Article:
Gaelic: Bun Ilidh
| Caithness, Sutherland
and Easter Ross
Helmsdale is a village on the east coast of Sutherland, immediately south of the border with Caithness. The place of the village and its name are ancient, but the village of today was planned and built in 1814 to resettle communities that had been removed from the surrounding valleys as part of the Highland Clearances.
Helmsdale is a fishing port at the estuary of the River Helmsdale, and was once the home of one of the largest herring fleets in Europe. The river itself is well known for its fishing. West Helmsdale lies across the river from the main village above the railway station; Old Helmsdale is immediately to the north while East Helmsdale is a settlement less than a mile to the east.
The village is on the A9, the road which winds up the coast to its very northernmost, at a junction with the A897, and it has a railway station on the Far North Line. Though a small place, Helmsdle has a youth hostel, a heritage centre, an art gallery, and an inn.
Name of the village
The name of Helmsdale is from Old Norse; the Norwegian settlers who founded their township here called the dale and village Hjalmundal, meaning Helmet's Dale", and as such it appears in the Orkneyinga Saga.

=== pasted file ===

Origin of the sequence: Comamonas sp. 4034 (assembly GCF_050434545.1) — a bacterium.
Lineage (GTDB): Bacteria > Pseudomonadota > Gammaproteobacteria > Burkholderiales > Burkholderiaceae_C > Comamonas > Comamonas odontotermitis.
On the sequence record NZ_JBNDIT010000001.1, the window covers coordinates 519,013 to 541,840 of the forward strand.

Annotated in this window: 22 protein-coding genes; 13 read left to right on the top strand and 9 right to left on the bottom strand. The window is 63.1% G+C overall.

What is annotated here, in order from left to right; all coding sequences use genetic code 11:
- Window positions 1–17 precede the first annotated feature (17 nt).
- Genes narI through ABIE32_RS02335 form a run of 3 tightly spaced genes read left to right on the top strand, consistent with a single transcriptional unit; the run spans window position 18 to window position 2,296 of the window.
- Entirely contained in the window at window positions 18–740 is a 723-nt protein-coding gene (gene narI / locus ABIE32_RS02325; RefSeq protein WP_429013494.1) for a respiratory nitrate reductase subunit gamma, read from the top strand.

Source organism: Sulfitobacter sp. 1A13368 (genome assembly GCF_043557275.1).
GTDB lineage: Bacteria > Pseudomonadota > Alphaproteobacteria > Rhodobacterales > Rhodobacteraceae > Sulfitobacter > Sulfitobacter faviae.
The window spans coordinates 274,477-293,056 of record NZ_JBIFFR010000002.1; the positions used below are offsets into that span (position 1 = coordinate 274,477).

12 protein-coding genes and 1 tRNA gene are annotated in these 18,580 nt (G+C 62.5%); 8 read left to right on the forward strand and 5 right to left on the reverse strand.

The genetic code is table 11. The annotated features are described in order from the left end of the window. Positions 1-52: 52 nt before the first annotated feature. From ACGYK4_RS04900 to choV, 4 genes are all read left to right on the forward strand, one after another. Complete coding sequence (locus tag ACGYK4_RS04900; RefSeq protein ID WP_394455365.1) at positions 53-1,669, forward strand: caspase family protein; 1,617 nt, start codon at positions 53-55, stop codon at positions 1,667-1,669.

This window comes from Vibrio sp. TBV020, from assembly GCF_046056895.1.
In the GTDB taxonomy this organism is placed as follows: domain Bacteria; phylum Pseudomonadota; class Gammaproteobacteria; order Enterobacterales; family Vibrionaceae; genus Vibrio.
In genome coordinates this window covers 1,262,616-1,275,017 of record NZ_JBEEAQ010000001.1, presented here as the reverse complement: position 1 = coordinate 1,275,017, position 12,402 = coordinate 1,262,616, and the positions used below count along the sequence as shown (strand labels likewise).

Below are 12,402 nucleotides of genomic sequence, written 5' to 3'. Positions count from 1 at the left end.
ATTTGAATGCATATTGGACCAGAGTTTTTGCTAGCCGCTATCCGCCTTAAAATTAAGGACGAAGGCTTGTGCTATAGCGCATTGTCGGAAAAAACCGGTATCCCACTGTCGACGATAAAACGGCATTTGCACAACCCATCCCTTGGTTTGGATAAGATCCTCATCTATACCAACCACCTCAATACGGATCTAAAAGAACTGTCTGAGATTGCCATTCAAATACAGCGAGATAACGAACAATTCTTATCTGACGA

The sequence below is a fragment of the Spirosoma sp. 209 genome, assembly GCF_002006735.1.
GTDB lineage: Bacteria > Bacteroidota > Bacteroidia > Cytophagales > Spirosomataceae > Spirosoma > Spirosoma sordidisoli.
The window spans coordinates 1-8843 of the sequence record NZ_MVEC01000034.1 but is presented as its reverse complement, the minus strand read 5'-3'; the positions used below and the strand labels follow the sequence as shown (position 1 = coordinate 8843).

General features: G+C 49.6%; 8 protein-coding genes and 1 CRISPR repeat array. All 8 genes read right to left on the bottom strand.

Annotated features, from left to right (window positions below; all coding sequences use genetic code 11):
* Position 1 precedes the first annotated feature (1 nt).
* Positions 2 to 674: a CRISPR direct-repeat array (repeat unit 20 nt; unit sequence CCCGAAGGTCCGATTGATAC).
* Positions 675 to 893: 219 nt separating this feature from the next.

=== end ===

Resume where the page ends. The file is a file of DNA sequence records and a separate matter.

The Gaelic name for Helmsdale is from its river, known in Gaelic as the Ilidh, but the name appears to be older than the Gaelic language, for the river appears to be that which Ptolemy named as Ila in his "Geographia", and the origin of that is unknown. The Gaelic name for the village, Bun Ilidh, means Ilidh-foot.
Culture and sports
Helmsdale is known for its Highland Games which are always the 3rd Saturday in August. The best known event is the evening Marquee Dance where the village population of 700 more than doubles thanks to visitors attending the dance.
- Bunillidh Thistle FC and Helmsdale United are the local football teams.
Helmsdale was the scene of a cruel revenge in the twelfth century, according to the Orkneyinga Saga, the tale of the Earls of Orkney. It tells that Olvir the Unruly dwelt here with his wife Frakok, who had intrigued against the Earls. Sweyn Asleifsson sought revenge on Olvir for his father's death and burst upon their homestead from the hillside at the back. Though Olvir fled across the river and to the hills, Sweyn's men burnt the house and farm and slew Frakok and everyone they found without regard to sex.
Helmsdale Castle was begun in the 1460s, in what is now the Couper Park. In 1567 it was the scene of the murder of the 11th Earl of Sutherland. The murder was a tragedy which echoes in the final scene of Shakespeare's Hamlet, and might have inspired it. Isobel Sinclair sought the earldom for her own son and invited the Earl and Countess of Sutherland and their son to dine at the castle. She poisoned their cups, but while the Earl and Countess drank the fatal draught, their son did not; Isobel's own son took it and died.
The castle was repaired in the 1600s but later fell into ruin (and its remains were demolished in the 1970s in order to build the new A9 road bridge).